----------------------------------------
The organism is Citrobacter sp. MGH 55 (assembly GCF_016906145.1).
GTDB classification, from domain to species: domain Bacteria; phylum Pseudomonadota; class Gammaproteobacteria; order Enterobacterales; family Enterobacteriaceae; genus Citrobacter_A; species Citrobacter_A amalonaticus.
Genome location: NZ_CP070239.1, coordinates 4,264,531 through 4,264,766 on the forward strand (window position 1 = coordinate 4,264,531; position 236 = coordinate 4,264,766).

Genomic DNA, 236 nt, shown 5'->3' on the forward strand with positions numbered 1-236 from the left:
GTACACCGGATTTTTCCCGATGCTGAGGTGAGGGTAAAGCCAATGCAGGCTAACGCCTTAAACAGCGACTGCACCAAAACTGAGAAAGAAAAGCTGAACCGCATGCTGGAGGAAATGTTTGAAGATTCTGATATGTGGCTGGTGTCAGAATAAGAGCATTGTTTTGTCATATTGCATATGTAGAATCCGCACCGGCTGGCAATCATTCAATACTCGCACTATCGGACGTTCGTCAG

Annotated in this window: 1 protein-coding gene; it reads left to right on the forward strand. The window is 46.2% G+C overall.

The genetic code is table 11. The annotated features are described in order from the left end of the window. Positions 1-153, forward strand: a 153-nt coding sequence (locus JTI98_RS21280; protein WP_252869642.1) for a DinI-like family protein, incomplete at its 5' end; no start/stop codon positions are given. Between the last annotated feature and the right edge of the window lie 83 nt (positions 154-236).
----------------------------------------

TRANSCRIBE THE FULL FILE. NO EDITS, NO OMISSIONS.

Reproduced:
The organism is Citrobacter sp. MGH 55 (assembly GCF_016906145.1).
GTDB classification, from domain to species: domain Bacteria; phylum Pseudomonadota; class Gammaproteobacteria; order Enterobacterales; family Enterobacteriaceae; genus Citrobacter_A; species Citrobacter_A amalonaticus.
Genome location: NZ_CP070239.1, coordinates 4,264,531 through 4,264,766 on the forward strand (window position 1 = coordinate 4,264,531; position 236 = coordinate 4,264,766).

Genomic DNA, 236 nt, shown 5'->3' on the forward strand with positions numbered 1-236 from the left:
GTACACCGGATTTTTCCCGATGCTGAGGTGAGGGTAAAGCCAATGCAGGCTAACGCCTTAAACAGCGACTGCACCAAAACTGAGAAAGAAAAGCTGAACCGCATGCTGGAGGAAATGTTTGAAGATTCTGATATGTGGCTGGTGTCAGAATAAGAGCATTGTTTTGTCATATTGCATATGTAGAATCCGCACCGGCTGGCAATCATTCAATACTCGCACTATCGGACGTTCGTCAG

Annotated in this window: 1 protein-coding gene; it reads left to right on the forward strand. The window is 46.2% G+C overall.

The genetic code is table 11. The annotated features are described in order from the left end of the window. Positions 1-153, forward strand: a 153-nt coding sequence (locus JTI98_RS21280; protein WP_252869642.1) for a DinI-like family protein, incomplete at its 5' end; no start/stop codon positions are given. Between the last annotated feature and the right edge of the window lie 83 nt (positions 154-236).